Air Borders – Protected but porous
Philip Wood MBE, Head of the School of Aviation and Security at Buckinghamshire New University, writes that although technology is a proven border control enabler, those who use it are the greatest disablers of its effectiveness.
While there will always be a moral argument about who is permitted and entitled to cross borders, what credentials they need and criteria that they need to fulfil, border control is a necessity. If we think about what ‘border control’ means to many, this definition is a good place to begin:
Border control means measures adopted by a country to regulate and monitor its borders. It depicts a country’s physical demonstration of territorial sovereignty. It regulates the entry and exit of people, animals and goods across a country’s border. It aims at fighting terrorism and detecting the movement of criminals across the borders. In addition, it also regulates both legal and illegal immigration, collects excise taxes, prevents smuggling of illegal and hazardous material such as weapons, drugs, or endangered species, and prevents the spread of human or animal diseases. The degree of strictness at a border control varies depending upon the country and the border concerned. (USlegal.com)
That seems to cover most aspects of border control and management. However, it gives a simplistic overview of what is a complicated issue, which becomes much more complicated when aviation, with its flexibility and multiple layers of activity and technology as well as the speed and pace of transit times and the diversity and sheer numbers of air travellers, are factored into the processes and concepts involved.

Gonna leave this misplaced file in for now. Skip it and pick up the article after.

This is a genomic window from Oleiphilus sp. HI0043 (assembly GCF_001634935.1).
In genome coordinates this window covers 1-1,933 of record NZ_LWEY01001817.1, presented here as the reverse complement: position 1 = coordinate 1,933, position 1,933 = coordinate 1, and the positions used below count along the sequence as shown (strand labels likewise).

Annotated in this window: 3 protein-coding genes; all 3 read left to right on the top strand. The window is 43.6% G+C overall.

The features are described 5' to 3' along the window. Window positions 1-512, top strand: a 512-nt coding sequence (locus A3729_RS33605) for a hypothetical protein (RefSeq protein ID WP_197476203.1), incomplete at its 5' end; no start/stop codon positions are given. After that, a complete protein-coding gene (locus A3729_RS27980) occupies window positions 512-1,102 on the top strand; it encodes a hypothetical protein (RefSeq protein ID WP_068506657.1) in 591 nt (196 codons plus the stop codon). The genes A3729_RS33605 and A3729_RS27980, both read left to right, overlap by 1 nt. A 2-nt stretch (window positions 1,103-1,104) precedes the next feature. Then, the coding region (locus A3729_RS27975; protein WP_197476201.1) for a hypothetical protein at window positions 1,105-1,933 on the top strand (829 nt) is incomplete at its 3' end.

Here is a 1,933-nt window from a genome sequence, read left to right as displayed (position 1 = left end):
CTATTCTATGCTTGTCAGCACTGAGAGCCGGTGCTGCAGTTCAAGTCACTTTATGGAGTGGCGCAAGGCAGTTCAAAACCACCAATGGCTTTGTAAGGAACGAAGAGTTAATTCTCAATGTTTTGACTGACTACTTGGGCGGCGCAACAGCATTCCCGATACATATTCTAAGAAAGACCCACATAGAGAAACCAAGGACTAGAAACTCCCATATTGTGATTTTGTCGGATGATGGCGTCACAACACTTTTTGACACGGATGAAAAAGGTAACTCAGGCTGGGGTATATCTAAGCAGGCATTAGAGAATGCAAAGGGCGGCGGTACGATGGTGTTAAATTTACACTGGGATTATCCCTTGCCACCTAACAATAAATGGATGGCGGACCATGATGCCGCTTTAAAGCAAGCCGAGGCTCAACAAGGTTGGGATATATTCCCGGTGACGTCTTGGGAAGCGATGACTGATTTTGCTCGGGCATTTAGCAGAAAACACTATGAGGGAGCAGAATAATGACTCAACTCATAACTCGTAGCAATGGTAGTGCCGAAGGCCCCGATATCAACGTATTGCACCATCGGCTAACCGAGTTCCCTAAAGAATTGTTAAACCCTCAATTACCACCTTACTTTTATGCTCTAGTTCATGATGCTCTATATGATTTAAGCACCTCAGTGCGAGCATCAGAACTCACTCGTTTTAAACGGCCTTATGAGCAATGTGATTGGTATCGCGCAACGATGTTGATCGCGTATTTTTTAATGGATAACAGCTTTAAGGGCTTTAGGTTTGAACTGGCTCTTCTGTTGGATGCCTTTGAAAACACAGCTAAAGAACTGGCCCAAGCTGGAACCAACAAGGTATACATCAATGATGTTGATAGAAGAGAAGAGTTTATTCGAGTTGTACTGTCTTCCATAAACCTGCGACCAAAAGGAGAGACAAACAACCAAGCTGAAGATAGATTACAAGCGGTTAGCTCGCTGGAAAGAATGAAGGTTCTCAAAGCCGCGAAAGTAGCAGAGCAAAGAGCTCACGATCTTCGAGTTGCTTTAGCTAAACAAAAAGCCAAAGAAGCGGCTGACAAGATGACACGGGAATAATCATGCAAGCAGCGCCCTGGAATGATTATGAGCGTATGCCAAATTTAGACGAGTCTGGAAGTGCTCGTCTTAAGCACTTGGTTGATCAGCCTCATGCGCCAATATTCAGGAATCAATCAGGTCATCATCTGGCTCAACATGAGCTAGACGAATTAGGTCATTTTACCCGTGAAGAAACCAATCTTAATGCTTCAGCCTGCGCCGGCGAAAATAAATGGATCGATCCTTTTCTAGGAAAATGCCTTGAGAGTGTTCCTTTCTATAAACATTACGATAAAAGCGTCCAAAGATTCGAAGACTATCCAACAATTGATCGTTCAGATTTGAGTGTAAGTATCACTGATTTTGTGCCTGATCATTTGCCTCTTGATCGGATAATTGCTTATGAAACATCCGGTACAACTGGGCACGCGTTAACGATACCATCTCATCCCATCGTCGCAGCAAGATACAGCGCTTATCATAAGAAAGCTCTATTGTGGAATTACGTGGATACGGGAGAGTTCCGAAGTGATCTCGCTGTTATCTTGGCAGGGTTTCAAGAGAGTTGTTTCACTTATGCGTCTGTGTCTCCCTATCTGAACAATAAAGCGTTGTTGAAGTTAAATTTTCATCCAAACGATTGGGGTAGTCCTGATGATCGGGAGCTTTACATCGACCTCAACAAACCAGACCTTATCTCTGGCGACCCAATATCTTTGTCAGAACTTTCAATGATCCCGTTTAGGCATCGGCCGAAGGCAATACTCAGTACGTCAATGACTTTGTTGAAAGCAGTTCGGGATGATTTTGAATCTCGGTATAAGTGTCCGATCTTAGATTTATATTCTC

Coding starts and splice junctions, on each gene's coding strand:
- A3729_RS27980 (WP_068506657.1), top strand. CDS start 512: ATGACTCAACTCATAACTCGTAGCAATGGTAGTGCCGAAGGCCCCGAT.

Organisations such as ICAO are responsible for – and responsive to – this need to balance protection and permission, saying in their Traveller Identification Programme (TRIP) Guide that the “flow of travellers overwhelmingly benefits States, and as such, Border Control Management (BCM) arrangements should facilitate timely and cost-efficient processing of genuine travellers while simultaneously identifying, managing and mitigating risks, and responding to threats.”
This conflict of needs brings significant challenges, with the aviation sector (and its governance bodies, governments and political influencers) attempting to manage the balance whilst transporting legitimate passengers and freight alongside criminals, smuggled goods and organisms, and those who are not necessarily criminals but who do not meet country entry criteria. How can Aviation balance the ‘need to say no’ with the ‘need to flow’?
Firstly, it is important to understand the diversity and scale of the problem and how airlines and airports can facilitate illicit movement and activity; also, how they can prevent it.
We are all familiar with the physical barriers in place at both ends of the passenger journey; and with the varying levels of checks and pre-checks that are carried out to identify that we are who we say we are, and that what we are carrying is legitimate, or legitimately ours. We have scanning, biometrics, personnel detection and surveillance systems and chemical trace detection. Our passports are checked against databases, manifests and other waypoints, ticketing and baggage movement are automated and supported by technology throughout; from passenger lists to our smart luggage tags.
But still air borders can be porous. The problem that the US has recognised and dealt with in its own way is that despite the types of regulation and governance that do work being put in place at their airports; those in sending countries may be less reliable – so they push their border controls out to those countries and impose their own checks there.
It’s a little ‘Roman Empire’; but if we want to travel to the US for work and leisure, that’s the arrangement in place. These hard measures are designed to manage the issue, and it is fair to say that by and large they are effective. In terms of other integrated approaches, the ICAO TRIP guidance offers potential solutions – or at least concepts for providing them, based on its five interlinked elements: